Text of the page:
3. The Dubs control the glass
Despite opting for a non-traditional small-ball lineup for most of these playoffs, the Warriors have found little to no resistance in controlling the battle of the boards. Even with Jordan Bell posing as the tallest of Golden State’s starters at just 6’9”, that trend continued in a big way in this elimination game.
The Dubs out-rebounded Portland by a final tally of 56-38, which included a 15-6 edge on the offensive end. The 56 boards pulled down were a team-high for this series and played a big role in Golden State’s ability to control the pace of what became a tightly contested battle down the stretch.
Offensively, the Dubs struggled during the overtime session, plagued by fatigue resulting from a third consecutive double-digit comeback. They shot just 3-of-12 from the field, yet managed to haul in five rebounds at the offensive end that helped tick the clock down and led to an extra four points.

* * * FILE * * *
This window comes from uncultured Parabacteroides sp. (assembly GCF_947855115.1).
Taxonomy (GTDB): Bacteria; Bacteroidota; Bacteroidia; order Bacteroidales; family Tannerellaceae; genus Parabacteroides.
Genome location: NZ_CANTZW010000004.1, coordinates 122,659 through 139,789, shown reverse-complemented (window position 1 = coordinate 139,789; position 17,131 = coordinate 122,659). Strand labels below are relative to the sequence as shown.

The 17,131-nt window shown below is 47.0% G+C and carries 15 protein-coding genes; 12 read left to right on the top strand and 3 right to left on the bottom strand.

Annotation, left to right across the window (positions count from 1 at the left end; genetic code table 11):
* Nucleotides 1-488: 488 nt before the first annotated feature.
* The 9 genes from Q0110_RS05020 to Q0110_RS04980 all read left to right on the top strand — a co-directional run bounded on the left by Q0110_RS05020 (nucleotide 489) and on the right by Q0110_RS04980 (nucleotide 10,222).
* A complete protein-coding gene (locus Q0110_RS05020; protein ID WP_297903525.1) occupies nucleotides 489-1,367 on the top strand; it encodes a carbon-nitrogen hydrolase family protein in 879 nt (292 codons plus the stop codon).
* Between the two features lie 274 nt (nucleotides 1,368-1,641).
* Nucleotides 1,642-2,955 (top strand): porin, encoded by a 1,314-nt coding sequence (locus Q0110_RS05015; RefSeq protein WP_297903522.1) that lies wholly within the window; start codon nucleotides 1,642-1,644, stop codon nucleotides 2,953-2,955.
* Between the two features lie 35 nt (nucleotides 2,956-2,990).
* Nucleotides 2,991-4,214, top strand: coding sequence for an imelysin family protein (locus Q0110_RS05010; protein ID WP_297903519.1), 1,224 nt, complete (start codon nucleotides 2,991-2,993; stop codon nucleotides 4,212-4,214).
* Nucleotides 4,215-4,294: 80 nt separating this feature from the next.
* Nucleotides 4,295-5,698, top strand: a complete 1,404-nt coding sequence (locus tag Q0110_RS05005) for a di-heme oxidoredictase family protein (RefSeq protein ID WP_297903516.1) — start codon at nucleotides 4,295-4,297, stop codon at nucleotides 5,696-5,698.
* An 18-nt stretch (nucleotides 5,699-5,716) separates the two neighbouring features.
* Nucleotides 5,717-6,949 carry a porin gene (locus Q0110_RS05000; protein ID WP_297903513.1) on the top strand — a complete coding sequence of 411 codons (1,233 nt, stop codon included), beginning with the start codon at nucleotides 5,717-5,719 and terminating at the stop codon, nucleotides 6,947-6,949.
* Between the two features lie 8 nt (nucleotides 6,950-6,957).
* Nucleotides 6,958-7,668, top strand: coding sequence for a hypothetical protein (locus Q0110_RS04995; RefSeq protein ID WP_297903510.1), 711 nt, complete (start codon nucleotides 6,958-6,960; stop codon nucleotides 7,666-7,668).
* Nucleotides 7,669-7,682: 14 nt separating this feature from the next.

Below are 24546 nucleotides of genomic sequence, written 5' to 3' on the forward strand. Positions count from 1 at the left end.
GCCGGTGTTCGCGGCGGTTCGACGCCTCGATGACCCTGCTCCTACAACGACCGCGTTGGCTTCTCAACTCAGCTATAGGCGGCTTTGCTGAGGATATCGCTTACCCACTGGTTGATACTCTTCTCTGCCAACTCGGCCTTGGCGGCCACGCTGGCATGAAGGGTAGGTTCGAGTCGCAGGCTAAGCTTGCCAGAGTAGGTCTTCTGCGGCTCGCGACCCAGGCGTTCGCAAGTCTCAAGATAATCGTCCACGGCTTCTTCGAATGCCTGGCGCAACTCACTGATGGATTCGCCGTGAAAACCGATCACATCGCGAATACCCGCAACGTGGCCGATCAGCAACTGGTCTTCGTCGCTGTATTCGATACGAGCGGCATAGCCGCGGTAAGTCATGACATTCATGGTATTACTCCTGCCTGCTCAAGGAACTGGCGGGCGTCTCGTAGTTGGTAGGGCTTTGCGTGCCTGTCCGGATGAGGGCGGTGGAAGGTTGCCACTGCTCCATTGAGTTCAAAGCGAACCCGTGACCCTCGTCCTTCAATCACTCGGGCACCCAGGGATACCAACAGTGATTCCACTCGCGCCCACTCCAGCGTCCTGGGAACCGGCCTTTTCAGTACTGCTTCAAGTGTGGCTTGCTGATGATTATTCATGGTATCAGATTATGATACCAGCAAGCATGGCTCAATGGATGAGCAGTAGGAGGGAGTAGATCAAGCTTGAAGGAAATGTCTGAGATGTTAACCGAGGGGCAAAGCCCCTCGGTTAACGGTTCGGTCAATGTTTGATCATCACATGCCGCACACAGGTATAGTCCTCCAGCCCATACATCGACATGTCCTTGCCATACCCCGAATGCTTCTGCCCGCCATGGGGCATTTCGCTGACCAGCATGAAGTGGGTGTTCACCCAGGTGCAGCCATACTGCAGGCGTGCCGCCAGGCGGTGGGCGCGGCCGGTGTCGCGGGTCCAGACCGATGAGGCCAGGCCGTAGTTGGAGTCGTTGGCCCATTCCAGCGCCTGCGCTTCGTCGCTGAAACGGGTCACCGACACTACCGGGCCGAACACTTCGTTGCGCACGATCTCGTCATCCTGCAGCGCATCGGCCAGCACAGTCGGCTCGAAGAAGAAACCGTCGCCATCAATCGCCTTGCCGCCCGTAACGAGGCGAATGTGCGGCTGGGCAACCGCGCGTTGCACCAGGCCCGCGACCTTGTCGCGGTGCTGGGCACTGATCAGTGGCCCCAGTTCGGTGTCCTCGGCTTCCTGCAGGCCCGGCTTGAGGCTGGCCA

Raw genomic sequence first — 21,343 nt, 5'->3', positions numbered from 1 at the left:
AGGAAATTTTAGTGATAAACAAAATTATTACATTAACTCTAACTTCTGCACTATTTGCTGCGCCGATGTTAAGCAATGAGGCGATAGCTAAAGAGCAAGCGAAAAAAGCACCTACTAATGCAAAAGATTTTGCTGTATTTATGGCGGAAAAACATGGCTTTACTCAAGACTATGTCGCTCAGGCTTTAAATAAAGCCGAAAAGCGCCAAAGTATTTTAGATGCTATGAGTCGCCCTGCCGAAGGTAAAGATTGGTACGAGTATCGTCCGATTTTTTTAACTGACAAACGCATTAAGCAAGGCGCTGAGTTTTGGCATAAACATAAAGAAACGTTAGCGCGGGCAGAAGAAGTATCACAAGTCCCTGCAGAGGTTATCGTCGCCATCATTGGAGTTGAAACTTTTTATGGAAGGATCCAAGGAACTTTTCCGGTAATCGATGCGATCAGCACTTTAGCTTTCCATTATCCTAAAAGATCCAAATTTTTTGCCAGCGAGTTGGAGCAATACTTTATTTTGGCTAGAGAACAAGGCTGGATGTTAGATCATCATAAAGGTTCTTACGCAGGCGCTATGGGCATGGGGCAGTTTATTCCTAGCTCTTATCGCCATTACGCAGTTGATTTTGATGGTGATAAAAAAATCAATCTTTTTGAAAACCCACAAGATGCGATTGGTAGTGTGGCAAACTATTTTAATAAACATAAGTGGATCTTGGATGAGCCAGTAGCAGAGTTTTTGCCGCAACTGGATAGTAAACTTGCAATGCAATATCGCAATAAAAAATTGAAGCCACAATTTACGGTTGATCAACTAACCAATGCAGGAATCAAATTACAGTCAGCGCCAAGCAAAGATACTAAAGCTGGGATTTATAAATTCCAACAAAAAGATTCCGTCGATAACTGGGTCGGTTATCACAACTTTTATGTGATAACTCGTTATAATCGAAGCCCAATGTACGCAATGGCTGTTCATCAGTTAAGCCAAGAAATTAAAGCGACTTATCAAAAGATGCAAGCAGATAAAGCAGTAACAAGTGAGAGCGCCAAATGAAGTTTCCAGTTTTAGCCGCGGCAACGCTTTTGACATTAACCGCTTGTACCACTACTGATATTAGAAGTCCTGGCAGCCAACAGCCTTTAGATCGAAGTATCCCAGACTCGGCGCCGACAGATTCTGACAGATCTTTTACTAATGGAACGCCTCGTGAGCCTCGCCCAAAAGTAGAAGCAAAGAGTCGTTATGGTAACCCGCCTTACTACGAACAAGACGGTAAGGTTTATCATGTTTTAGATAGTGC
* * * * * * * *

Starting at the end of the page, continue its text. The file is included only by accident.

Both Milwaukee and Toronto ranked inside the top 10 in defensive rebounds per game during the regular season. They can go small to match the Warriors or attempt to overpower them inside with bruising big men in Brook Lopez and Marc Gasol.
Kerr isn’t likely to make any adjustments in that sense, instead, forcing the opposition to bend to his will rather than vice versa. If his team continues to take care of the glass as they did in Game 4, there’s no reason to think otherwise.